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BIR eyes higher tax take from online sellers

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By Beatrice M. Laforga, Reporter

ALL ONLINE businesses are given until July 31 to register for tax compliance with the Bureau of Internal Revenue (BIR), as the government seeks to plug tax leakages and raise revenues.

BIR Commissioner Caesar R. Dulay issued Revenue Memorandum Circular (RMC) No. 60-2020 on June 1, ordering online businesses to register or update their registration until July 31. A copy of the circular was uploaded on the BIR website on Wednesday evening.

“This circular is issued to give due notice to all persons doing business and earning income in any manner or form, specifically those who are into digital transactions through the use of any electronic platforms and media, and other digital means, to ensure that their businesses are registered pursuant to the provisions of Section 236 of the Tax Code, as amended, and that they are tax compliant,” the BIR said.

The order applies to partner-sellers or merchants as well as to “other stakeholders involved such as gateways, delivery channels, internet service providers and other facilitators.”

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BIR Deputy Commissioner for Operations Arnel SD. Guballa told BusinessWorld the circular was issued after Finance Secretary Carlos G. Dominguez III ordered the BIR to start collecting taxes from the digital economy.

The e-commerce sector has been growing as strict lockdown measures forced people to stay at home and businesses to close brick-and-mortar shops.

“As mandated by secretary of Finance, BIR would collect taxes from the digital economy which other Asian countries are now doing. Since online selling is the new normal, BIR now is requiring all online sellers to register,” Mr. Guballa said in a text message on Thursday.

He emphasized all businesses, including small sellers of products on social media sites are covered by the circular, as long as they conduct transactions online.

In May, Mr. Dominguez said the Department of Finance (DoF) and BIR were studying measures on how to capture the potential value-added tax (VAT) leakages in the digital economy.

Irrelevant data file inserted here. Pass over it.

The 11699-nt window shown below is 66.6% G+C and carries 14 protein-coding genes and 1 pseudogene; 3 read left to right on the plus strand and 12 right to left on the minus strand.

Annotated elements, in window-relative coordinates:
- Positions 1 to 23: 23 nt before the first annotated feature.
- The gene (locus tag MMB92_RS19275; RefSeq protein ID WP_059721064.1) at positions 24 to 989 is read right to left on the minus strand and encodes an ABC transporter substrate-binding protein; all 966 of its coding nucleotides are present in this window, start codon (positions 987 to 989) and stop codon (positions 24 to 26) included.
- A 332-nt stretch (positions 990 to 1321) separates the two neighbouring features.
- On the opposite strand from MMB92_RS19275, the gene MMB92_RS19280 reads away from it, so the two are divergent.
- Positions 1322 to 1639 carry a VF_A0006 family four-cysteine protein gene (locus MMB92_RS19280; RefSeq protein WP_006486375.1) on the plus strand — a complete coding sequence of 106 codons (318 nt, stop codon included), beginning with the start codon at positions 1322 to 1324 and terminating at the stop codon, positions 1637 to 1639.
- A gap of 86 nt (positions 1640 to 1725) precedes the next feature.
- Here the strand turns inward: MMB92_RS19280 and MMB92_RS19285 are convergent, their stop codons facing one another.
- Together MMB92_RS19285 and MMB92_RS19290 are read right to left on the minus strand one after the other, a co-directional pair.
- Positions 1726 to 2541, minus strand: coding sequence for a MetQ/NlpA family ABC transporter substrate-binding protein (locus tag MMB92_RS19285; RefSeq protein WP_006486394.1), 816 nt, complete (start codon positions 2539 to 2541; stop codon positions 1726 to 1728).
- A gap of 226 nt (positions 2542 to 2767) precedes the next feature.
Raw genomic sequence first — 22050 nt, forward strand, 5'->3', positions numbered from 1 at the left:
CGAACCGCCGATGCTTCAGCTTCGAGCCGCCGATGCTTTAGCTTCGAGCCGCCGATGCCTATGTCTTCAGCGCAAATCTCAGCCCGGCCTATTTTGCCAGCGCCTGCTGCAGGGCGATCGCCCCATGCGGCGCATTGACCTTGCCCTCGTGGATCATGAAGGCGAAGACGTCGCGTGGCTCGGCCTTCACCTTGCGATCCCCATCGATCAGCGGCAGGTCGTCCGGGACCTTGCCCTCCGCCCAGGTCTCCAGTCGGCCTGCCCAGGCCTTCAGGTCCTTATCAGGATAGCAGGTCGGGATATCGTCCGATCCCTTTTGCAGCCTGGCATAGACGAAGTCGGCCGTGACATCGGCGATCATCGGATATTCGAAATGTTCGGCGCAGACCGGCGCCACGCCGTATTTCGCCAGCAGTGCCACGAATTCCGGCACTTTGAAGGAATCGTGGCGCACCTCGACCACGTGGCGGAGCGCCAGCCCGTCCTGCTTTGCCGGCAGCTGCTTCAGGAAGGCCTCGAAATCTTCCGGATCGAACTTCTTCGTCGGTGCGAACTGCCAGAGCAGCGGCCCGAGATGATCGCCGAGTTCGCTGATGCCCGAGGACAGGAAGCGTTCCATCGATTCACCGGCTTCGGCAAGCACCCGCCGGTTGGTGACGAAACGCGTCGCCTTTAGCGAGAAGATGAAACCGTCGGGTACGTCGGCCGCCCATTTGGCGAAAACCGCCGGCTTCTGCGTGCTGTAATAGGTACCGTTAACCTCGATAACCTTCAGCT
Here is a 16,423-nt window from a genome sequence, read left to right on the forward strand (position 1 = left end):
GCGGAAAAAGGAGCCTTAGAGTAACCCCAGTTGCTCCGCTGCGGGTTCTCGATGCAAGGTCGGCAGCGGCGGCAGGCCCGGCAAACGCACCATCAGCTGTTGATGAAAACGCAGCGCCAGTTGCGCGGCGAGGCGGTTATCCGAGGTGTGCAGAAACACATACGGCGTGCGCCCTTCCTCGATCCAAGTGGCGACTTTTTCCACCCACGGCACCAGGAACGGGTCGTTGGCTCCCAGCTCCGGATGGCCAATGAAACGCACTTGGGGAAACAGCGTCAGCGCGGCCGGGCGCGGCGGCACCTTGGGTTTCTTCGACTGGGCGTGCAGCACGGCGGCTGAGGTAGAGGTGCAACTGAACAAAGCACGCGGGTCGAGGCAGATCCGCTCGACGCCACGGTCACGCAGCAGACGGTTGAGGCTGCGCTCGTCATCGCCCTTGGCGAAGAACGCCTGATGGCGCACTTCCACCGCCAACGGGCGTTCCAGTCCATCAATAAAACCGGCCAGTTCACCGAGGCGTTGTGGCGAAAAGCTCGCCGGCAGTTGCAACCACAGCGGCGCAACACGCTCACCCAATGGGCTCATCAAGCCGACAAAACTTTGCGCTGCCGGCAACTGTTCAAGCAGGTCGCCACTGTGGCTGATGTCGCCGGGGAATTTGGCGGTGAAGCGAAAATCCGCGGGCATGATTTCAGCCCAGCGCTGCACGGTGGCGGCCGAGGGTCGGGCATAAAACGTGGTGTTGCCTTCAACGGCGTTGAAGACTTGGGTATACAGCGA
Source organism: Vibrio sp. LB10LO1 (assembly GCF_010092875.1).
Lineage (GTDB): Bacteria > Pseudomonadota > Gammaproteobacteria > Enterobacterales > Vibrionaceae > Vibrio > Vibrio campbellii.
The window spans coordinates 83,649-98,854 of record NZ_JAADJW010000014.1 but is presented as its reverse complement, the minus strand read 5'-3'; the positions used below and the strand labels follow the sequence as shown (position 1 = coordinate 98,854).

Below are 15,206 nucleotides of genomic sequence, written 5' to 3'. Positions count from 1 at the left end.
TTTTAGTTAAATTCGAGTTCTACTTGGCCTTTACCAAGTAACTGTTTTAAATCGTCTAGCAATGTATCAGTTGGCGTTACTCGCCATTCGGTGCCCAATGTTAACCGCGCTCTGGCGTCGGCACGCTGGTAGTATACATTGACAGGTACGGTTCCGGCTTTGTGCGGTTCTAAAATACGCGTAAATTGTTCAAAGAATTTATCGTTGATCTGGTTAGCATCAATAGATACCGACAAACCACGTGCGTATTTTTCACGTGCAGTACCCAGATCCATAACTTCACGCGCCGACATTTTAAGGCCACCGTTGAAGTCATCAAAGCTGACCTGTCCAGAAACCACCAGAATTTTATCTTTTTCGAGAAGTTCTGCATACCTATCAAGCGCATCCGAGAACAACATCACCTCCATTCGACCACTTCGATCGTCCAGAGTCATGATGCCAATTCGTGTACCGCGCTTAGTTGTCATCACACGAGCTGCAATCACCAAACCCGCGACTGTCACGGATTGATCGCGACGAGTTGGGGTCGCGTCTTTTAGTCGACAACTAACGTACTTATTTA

If the 12% VAT can be charged on online transactions, DoF estimated the government can collect P14-17 billion in additional revenues.

The government is looking for new sources of revenues after tax collections plunged in April due to the lockdown.

BIR’s April tax collections plummeted by 70% from a year ago to P71.78 billion after tax payments were deferred.

Under the new circular, the BIR also urged businesses to voluntarily declare their past transactions that are subject to pertinent taxes and pay the taxes due, without incurring penalties.

“All those who will be found later doing business without complying with the registration/update requirements, and those who failed to declare past due taxes/unpaid taxes shall be imposed with the applicable penalties under the law, and existing revenue rules and regulations,” BIR said.

Newly registered businesses and existing applicants will also have to issue a registered sales invoice or official receipt for every sale of goods or services and keep a registered book of accounts and accounting records of transactions.

Online businesses are also ordered to withhold taxes, if applicable, as well as file required tax returns and pay “correct taxes due on time.”

Registrations are usually done at Revenue District Offices, BIR said.

Those conducting online businesses that do not have a taxpayer identification number (TIN) will have to register their businesses following existing guidelines on securing TIN and registration.

For those with TINs but whose businesses are not yet registered, BIR said individuals will have to register their businesses using BIR Form 1901. For non-individuals, they will have to update their business registration using BIR Form 1905 and include the additional business activity of online selling.

House Bill No. 6765 or the Digital Economy Taxation Act, which seeks to impose a 12% VAT on advertising, subscriptions and transactions made via e-commerce platforms, has been filed at the House of Representatives.

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